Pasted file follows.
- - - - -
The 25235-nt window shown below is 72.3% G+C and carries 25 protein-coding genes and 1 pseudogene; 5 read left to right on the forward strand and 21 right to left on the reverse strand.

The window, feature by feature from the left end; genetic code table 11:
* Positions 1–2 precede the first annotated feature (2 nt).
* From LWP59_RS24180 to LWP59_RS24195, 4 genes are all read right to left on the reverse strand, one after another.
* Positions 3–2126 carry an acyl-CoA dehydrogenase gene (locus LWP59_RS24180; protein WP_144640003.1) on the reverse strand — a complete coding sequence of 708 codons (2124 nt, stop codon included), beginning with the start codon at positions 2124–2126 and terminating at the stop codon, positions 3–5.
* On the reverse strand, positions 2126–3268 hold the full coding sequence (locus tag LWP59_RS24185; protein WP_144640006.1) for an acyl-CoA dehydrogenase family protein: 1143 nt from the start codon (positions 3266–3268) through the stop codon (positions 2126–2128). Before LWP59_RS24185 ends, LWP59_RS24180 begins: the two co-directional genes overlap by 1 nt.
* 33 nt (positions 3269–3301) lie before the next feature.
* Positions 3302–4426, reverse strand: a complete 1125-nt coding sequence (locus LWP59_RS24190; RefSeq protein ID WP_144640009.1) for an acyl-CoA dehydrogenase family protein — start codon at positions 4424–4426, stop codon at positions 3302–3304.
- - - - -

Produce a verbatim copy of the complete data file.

The 25235-nt window shown below is 72.3% G+C and carries 25 protein-coding genes and 1 pseudogene; 5 read left to right on the forward strand and 21 right to left on the reverse strand.

The window, feature by feature from the left end; genetic code table 11:
* Positions 1–2 precede the first annotated feature (2 nt).
* From LWP59_RS24180 to LWP59_RS24195, 4 genes are all read right to left on the reverse strand, one after another.
* Positions 3–2126 carry an acyl-CoA dehydrogenase gene (locus LWP59_RS24180; protein WP_144640003.1) on the reverse strand — a complete coding sequence of 708 codons (2124 nt, stop codon included), beginning with the start codon at positions 2124–2126 and terminating at the stop codon, positions 3–5.
* On the reverse strand, positions 2126–3268 hold the full coding sequence (locus tag LWP59_RS24185; protein WP_144640006.1) for an acyl-CoA dehydrogenase family protein: 1143 nt from the start codon (positions 3266–3268) through the stop codon (positions 2126–2128). Before LWP59_RS24185 ends, LWP59_RS24180 begins: the two co-directional genes overlap by 1 nt.
* 33 nt (positions 3269–3301) lie before the next feature.
* Positions 3302–4426, reverse strand: a complete 1125-nt coding sequence (locus LWP59_RS24190; RefSeq protein ID WP_144640009.1) for an acyl-CoA dehydrogenase family protein — start codon at positions 4424–4426, stop codon at positions 3302–3304.